Paid Family Leave
The House passed H.196 late in the session by a 88-58 vote. The bill was sent to the Senate Rules Committee because it missed the crossover deadline. H.196 applies to all employers with ten or more employees who work an average of at least thirty hours per week and establishes the Parental and Family Leave Insurance Program that provides employees with six weeks of paid family leave benefits. The bill imposes a payroll tax equal to 0.141 percent of each employees’ covered wages (up to $150,000) that an employer must withhold from its employees’ wages. The Senate is expected to take up H.196 when it returns in 2018, but the governor has consistently said that he does not support such a program because it would raise taxes.
Senate President Tim Ashe has identified a $15 minimum wage as one of his top priorities. Last session, the legislature created the Minimum Wage and Benefits Study Committee to examine the impacts of increasing the minimum wage in Vermont. The study committee issued their report in December, which outlined five potential options: $12.50 by 2021, $13.25 by 2022, $15 by 2022, and increasing the Minimum Wage annually by the greater of the CPI or five percent, or by the greater of the CPI or six percent. The committee voted 4-2 in favor of recommending that the General Assembly enact legislation that would increase the minimum wage to $15 within the parameters of the policy priorities outlined in the report.
Clean Water Funding
A top priority for both legislative leadership and the governor is expected to be clean water. Gov. Scott supports a plan put forward by state Treasurer Beth Pearce which relies on existing funding mechanisms to support lake cleanup efforts. The issue is that plan was a short-term stopgap measure that will only get the state through this year and next. The state has yet to identify and agree on a long-term funding source for lake cleanup efforts. Earlier this year, Treasurer Pearce released a report outlining 64 funding proposals that would raise $25 million a year. In 2017 the legislature established a working group which was tasked with submitting a report on the subject, but the group’s preliminary proposal relied almost entirely on the state’s capital budget, an idea the Treasurer says is not feasible. This tees up a battle between an administration that has drawn a clear line of no new taxes and fees, and the need to come up with $25 million a year from a stable funding source.
Privacy and Data Security:
Net Neutrality: The recent decision by the Federal Communications Commission to roll back “Net Neutrality” rules adopted by the FCC in 2015 has sparked outrage from many observers. Net Neutrality is the idea that Internet Service Providers (ISPs) should not be allowed to block content, create fast lanes or throttle certain websites due to the content of the website that is being accessed. While all of the major ISPs have pledged to remain “net neutral,” they objected to the 2015 rule because the FCC reclassified ISPs as public utilities in order to adopt the rules. The FCC’s decision returns the authority to regulate ISPs to the Federal Trade Commission and requires ISPs to disclose their net neutrality practices. While the order includes language that preempts states from taking action to regulate ISPs, there will likely be a vigorous discussion about what steps Vermont could take in this area.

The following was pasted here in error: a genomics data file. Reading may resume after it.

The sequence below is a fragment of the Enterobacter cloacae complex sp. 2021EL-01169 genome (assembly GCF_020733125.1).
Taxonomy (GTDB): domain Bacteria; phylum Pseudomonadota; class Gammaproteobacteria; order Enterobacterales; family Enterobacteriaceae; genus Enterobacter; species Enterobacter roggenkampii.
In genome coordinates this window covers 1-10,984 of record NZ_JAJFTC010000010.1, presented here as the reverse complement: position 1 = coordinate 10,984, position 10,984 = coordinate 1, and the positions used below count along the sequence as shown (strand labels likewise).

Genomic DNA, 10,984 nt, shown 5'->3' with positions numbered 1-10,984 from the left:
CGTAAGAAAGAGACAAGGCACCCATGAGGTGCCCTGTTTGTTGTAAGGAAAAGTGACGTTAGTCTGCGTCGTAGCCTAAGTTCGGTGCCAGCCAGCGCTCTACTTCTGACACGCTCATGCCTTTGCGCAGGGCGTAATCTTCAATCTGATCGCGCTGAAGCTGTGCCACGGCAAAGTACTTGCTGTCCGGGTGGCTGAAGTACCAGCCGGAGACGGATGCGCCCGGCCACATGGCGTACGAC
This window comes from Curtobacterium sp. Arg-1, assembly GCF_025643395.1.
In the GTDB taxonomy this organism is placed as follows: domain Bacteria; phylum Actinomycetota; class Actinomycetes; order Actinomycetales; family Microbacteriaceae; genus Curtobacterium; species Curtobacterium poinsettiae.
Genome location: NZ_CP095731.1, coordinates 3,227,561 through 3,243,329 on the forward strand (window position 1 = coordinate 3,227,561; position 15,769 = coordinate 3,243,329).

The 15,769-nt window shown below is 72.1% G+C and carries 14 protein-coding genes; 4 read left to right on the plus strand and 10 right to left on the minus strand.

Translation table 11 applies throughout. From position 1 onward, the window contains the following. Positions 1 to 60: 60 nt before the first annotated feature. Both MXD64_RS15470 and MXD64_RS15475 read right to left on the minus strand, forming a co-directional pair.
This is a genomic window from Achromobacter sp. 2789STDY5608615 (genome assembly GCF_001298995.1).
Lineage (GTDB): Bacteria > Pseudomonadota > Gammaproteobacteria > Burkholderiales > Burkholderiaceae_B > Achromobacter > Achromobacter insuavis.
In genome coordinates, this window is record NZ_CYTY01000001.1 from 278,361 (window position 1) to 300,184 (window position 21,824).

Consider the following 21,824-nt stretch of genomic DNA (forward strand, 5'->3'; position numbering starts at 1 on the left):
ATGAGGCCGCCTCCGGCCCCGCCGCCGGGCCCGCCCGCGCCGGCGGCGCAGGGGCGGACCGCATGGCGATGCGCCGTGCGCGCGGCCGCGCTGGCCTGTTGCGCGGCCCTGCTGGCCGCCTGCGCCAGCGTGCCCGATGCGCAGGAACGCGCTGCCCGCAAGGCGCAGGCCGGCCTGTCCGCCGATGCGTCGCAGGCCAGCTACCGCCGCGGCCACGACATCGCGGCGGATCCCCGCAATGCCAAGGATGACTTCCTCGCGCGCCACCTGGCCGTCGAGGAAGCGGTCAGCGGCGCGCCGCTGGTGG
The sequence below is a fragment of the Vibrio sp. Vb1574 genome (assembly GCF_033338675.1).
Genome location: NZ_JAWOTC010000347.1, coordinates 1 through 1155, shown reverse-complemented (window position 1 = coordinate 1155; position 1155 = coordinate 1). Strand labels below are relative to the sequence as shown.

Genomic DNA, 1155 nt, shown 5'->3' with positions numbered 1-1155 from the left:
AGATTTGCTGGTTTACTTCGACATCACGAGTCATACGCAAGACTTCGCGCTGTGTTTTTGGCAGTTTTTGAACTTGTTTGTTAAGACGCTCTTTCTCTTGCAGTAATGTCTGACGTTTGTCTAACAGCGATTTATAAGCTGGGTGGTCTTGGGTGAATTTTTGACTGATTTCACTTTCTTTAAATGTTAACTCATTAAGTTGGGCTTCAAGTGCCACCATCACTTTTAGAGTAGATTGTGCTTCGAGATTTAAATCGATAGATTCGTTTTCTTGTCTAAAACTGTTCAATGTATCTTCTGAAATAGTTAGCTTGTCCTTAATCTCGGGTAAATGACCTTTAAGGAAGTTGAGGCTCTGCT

Data Brokers: H.467 was introduced in 2017 and would have subjected data brokers – any commercial entity that collects one or more items of a wide variety of information about Vermonters for sale to a third party – to state regulation. The bill was intended to identify and hold accountable entities that collect information on vulnerable individuals and share that information with bad-faith actors. After weeks of consideration and debate the House Commerce and Economic Development Committee determined that the issue required further study in the off-session. Study language was therefore added to S.72, a bill that would require telemarketers to provide accurate caller identification numbers. On December 15, the Attorney General’s Office issued its report which, among other things, calls for more transparency about the ability of an person to “opt out” from having data about them sold to third parties.
In addition, and as a result of the Equifax data security breach the report also calls for the elimination of fees to “freeze” one’s credit history and the imposition of standards relative to maintaining the security of sensitive data being stored by any business or person. Senator Michael Sirotkin, D-Chittenden, has already introduced a bill, S.156, that reflects these two recommendations in the Attorney General’s report)